CONCORD — The saying “the first wealth is health” is attributed to American essayist and local resident Ralph Waldo Emerson.
Fittingly, his nephew Charles Emerson donated the 40 acres on which Emerson Hospital was founded in 1911.
After more than a century of growth and service, the hospital’s leadership — led by President and CEO Christine Schuster — decided it was time to reimagine both the institution’s name and logo in the community.
“We held our strategic planning retreat in March 2020, right before COVID hit, where we looked at our mission, our vision and our values,” Schuster said. “And we decided we were more than a hospital. “Emerson Hospital shows that our focus is only on disease when our focus is on health and wellness.”
First, Schuster and her team prepared the hospital operationally to handle the daily health care needs brought on by the pandemic. They then began work on other strategic initiatives, such as expanding their urgent care facilities in Westford, opening an ambulatory gastrointestinal surgery center in Concord, and moving their physicians and staff to a digital services platform.
Finally, they redesigned and released their new name and logo, which became Emerson Health.
“The idea is that we can meet you wherever you are in your health journey,” Shuster explained. “Through our locations and services, we can provide 85 percent of the care you’ll need throughout your life at Emerson Health.”
With about 1,500 employees, Emerson Health is a small player in the competitive health care landscape — Brigham, Mass. General, for example, employs more than 25,000 people — but Schuster said it cares more about the quality of services than costs.
“Just yesterday, Becker’s Review came out with the 148 hospitals in the country that have high-quality, low-cost hospitals, and Emerson was one of them,” Schuster said Thursday. “I’m really proud of it. We are doing what the State Health Policy Commission, which monitors health spending in the Commonwealth, has asked us to do. It’s good for the patient, and we’re a leader in that.”
Schuster said that COVID-19 has created additional mental health needs that exceed existing resources in many communities.
“Every day, 600 people are waiting for a mental health bed,” she said. “The hospitals closest to us – Lowell General, Lahey and Marlboro – do not have inpatient psychiatric units. In fact, 68% of Emerson Health’s patients are not patients from our service area. We are stepping up and taking care of the mental health needs of the surrounding communities.”
As of July 1, Schuster has led Emerson Health for 18 years. She’s a nurse by training, but finds that even in the principal’s apartment, things are never dull. In addition to the ongoing challenges of COVID-19, which include shortages of IV contrast, which is used in high-tech imaging tests, and concerns about a resurgence of COVID-19 this fall, she also addressed current events such as the recent Supreme Court decision overturning Roe v. Wade, the landmark 1973 decision that constitutionally protected a woman’s right to a legal abortion.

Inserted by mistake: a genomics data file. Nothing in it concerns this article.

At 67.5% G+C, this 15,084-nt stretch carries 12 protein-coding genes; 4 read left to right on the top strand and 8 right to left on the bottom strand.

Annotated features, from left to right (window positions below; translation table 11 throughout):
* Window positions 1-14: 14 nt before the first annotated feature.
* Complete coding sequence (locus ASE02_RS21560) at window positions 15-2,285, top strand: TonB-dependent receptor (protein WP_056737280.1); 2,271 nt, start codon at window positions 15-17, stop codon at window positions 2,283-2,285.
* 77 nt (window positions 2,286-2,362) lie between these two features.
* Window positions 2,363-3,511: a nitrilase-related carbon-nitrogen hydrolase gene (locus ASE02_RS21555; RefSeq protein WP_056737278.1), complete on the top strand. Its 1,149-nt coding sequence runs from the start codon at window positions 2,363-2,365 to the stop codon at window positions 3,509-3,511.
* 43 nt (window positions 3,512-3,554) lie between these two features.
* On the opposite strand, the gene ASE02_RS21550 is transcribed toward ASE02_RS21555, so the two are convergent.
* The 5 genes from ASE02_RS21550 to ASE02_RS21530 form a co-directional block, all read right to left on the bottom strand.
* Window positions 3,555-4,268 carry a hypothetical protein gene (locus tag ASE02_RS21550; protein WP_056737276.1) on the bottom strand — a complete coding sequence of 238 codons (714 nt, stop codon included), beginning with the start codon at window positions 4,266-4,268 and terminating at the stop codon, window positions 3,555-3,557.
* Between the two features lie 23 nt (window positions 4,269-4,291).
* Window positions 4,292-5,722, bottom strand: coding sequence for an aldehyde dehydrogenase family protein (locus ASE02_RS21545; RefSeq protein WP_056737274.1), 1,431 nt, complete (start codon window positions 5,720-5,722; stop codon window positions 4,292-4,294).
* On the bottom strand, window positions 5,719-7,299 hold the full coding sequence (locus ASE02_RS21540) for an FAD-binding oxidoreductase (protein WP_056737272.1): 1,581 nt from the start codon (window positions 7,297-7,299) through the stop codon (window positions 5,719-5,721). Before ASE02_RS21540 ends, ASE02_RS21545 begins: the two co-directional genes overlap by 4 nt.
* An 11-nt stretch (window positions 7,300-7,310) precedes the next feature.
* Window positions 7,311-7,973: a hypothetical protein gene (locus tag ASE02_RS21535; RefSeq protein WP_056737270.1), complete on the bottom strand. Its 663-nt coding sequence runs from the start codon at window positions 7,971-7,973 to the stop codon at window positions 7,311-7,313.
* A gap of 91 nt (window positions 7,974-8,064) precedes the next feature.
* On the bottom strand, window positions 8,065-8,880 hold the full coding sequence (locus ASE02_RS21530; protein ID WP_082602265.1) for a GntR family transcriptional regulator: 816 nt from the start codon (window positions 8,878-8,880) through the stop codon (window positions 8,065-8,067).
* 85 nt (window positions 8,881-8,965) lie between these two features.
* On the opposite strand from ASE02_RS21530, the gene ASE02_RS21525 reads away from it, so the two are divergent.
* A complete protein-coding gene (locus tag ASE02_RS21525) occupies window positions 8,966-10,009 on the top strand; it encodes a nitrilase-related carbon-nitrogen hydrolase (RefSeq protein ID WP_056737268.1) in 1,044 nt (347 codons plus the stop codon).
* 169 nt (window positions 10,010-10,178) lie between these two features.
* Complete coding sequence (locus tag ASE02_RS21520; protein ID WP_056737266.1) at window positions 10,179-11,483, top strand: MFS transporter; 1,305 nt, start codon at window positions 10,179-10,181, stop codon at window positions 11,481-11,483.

“I have two daughters, so I worry about them having less rights than I do,” Schuster said. “The way I and my board look at it, it’s a health care issue. We respect the decisions women make with their health care providers and will continue to provide reproductive care, including abortion.
Governor Charlie Baker signed an executive order on June 24 protecting access to reproductive health services in the state.
Mass General Brigham, a 24-year-old affiliate of Emerson Health, released a message to its patients that “the Supreme Court decision does not change the right to abortion for patients receiving care in Massachusetts. We will continue to provide high quality care to all patients who come to us for care.”
Although headquartered in Concord, Emerson Health has grown to serve more than 300,000 people in 25 communities, including Lowell, Westford and Chelmsford, and will continue its mission of “whole community care,” including increased access to health care in underserved areas, Schuster said.
The Sudbury resident says there’s a place for community hospitals like Emerson Health that aren’t a research intuition or teaching facility like many of the larger, academic-style health care institutions.
“Here at Emerson, you see your doctor, not a resident or a fellow,” Schuster noted. “There is a real difference in the cost of our care compared to larger institutions. Our main focus is taking care of our community.”
On June 24, Schuster unveiled the new name and logo at a celebration attended by staff. The event included a photo booth, branded souvenirs and food. The green in the new name and logo signifies a new beginning, Schuster says.
“This is a chance for us to reintroduce ourselves and the services we provide to the community,” Schuster said.
“I would put my quality up against Mass General and Brigham any day of the week,” she said proudly. “We’re here for you wherever you are in your health journey.”